Clinical and molecular features of rapidly progressive chronic hypersensitivity pneumonitis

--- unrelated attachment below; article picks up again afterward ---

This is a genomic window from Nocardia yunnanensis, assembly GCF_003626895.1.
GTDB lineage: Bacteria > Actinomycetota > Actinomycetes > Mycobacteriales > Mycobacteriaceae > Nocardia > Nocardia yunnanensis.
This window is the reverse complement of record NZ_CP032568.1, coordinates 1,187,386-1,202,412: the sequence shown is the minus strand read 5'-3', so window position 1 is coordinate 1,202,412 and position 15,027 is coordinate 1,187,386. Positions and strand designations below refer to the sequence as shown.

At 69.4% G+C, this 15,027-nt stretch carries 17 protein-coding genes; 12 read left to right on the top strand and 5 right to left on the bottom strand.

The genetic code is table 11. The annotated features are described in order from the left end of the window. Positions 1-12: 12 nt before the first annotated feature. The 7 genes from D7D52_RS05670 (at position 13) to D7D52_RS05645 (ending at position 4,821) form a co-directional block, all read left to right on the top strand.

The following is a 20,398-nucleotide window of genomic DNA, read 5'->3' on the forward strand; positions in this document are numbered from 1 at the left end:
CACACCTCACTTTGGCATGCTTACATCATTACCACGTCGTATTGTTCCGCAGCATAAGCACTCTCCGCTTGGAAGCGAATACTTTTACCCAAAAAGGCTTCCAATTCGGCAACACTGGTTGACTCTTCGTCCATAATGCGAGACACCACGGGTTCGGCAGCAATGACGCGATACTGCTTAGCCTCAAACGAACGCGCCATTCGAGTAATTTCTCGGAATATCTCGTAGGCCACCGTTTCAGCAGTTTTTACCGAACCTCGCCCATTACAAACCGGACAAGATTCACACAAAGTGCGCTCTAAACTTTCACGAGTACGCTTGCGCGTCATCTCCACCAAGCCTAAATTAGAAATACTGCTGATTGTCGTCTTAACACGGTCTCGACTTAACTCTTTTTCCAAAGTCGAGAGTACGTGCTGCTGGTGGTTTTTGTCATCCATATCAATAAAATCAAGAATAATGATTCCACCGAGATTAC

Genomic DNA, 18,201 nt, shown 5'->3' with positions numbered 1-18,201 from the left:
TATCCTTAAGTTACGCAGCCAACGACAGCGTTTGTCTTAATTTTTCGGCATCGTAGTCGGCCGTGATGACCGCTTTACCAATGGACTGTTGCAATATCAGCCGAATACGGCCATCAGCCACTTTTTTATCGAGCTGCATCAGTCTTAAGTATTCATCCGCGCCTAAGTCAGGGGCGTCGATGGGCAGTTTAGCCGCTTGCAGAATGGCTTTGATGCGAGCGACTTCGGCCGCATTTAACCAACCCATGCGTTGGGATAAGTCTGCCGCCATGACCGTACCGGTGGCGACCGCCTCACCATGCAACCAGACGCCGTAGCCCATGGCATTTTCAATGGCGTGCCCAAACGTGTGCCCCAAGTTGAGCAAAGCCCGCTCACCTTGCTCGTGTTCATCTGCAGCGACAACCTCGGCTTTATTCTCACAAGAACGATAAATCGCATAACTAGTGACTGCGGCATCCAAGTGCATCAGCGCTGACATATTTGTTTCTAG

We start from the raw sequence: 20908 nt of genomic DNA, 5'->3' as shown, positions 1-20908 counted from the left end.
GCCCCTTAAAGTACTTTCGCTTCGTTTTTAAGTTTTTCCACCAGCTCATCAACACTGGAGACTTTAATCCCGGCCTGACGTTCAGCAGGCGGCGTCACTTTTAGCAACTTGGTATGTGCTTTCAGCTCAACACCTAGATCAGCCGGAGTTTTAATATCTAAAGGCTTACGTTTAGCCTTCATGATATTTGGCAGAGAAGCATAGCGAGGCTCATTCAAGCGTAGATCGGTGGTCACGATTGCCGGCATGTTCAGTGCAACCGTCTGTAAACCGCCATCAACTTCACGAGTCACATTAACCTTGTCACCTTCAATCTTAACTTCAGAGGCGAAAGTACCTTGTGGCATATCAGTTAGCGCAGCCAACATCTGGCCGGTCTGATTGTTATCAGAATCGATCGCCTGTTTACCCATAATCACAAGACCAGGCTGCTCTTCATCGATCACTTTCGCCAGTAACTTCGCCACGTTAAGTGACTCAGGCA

Background: Chronic hypersensitivity pneumonitis (CHP) is characterized by varying degrees of inflammation and fibrosis of the lungs caused by a variety of inhaled antigens. Despite extensive efforts to minimize exposure to the antigens, patients with CHP sometimes experience rapid deterioration of their pulmonary functions, resulting in death within a few years. Objectives: This study aimed to define clearly the clinical and molecular features of patients with rapidly progressive CHP. Methods: Annual decline in pulmonary functions and its association with clinical variables was evaluated in 43 patients with CHP. The RNA from frozen lung specimens of nine patients with rapidly progressive CHP and normal control subjects was profiled using Illumina HumanWG-6 v3 Expression BeadChips, and an Ingenuity Pathway Analysis was performed to identify the altered functional and canonical signaling pathways. Results: Patients with more than 10% annual decline in forced vital capacity and those with more than 15% annual decline in diffusion capacity for carbon monoxide showed significantly poor overall survival rates (p=0.002 and p=0.001, respectively). According to the gene expression analysis, 160 genes, including cystatin SN (CST1), ephrin-A2 (EFNA2), and wingless-type MMTV integration site family, member 7B (WNT7B) were upregulated, and pathways related to inflammatory responses and autoimmune diseases were differentially expressed. Conclusion: Greater annual decline in pulmonary function can predict poorer prognosis of patients with CHP. Genes and pathways related to inflammatory responses and autoimmune diseases have potential roles in the pathogenesis of rapidly progressive CHP, suggesting their potential as diagnostic biomarkers and/or therapeutic targets.
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